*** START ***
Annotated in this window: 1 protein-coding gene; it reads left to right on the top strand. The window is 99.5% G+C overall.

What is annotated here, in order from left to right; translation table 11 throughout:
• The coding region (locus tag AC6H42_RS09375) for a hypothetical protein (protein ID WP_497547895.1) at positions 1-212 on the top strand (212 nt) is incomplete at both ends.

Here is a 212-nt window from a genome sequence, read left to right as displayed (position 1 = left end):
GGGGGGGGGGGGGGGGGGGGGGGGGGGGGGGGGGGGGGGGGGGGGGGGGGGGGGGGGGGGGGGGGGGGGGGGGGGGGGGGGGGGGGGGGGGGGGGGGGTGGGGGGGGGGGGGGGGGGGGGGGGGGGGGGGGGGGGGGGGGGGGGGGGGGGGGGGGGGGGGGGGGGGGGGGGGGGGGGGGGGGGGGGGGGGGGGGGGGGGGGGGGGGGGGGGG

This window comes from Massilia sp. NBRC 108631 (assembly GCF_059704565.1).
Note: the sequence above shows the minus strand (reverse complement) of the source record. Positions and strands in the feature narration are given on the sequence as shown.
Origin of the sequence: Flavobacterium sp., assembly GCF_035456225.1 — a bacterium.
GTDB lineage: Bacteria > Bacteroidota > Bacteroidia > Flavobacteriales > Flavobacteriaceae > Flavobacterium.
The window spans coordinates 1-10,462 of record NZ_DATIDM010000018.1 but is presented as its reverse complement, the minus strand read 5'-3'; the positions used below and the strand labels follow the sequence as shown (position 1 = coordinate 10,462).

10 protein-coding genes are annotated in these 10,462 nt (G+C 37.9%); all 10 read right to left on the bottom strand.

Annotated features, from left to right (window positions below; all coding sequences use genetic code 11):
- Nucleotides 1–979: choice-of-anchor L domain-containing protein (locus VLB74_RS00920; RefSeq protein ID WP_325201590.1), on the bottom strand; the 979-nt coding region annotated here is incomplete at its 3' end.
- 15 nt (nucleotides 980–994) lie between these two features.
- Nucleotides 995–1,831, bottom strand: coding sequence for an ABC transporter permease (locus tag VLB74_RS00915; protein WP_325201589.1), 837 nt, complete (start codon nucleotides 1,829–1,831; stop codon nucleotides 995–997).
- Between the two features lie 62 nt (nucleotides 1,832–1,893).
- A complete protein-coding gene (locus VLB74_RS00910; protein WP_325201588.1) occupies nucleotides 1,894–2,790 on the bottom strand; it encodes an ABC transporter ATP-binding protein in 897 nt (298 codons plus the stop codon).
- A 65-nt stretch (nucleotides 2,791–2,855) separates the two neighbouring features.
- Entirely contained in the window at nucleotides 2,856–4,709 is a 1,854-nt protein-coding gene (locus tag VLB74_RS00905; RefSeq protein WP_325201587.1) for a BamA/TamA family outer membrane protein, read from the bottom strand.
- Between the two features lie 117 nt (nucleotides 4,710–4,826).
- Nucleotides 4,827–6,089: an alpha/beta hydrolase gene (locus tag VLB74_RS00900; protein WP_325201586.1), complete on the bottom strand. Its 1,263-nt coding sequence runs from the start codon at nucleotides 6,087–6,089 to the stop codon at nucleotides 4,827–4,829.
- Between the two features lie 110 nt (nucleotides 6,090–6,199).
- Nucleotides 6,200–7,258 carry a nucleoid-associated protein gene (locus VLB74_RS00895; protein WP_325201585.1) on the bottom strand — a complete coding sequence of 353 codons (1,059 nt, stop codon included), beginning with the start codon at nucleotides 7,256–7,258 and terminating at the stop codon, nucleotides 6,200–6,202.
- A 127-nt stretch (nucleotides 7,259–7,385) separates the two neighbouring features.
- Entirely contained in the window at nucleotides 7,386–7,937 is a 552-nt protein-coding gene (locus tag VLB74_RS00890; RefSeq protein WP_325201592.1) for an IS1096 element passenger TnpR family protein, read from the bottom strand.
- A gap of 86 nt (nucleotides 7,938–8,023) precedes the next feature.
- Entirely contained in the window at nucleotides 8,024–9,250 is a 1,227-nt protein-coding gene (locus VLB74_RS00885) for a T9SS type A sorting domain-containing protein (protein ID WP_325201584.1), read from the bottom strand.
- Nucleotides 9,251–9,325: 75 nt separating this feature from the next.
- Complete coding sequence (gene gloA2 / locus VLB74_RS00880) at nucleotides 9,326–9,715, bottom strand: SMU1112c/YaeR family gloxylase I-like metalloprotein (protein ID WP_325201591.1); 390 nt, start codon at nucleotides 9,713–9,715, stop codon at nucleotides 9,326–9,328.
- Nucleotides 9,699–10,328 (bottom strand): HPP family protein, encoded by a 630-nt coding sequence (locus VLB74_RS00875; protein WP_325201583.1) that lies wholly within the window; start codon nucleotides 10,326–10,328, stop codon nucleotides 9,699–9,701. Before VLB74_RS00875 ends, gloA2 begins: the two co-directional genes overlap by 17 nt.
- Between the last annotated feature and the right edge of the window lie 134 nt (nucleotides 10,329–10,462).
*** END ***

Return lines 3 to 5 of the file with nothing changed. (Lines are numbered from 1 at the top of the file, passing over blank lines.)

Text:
• The coding region (locus tag AC6H42_RS09375) for a hypothetical protein (protein ID WP_497547895.1) at positions 1-212 on the top strand (212 nt) is incomplete at both ends.

Here is a 212-nt window from a genome sequence, read left to right as displayed (position 1 = left end):
GGGGGGGGGGGGGGGGGGGGGGGGGGGGGGGGGGGGGGGGGGGGGGGGGGGGGGGGGGGGGGGGGGGGGGGGGGGGGGGGGGGGGGGGGGGGGGGGGGTGGGGGGGGGGGGGGGGGGGGGGGGGGGGGGGGGGGGGGGGGGGGGGGGGGGGGGGGGGGGGGGGGGGGGGGGGGGGGGGGGGGGGGGGGGGGGGGGGGGGGGGGGGGGGGGGG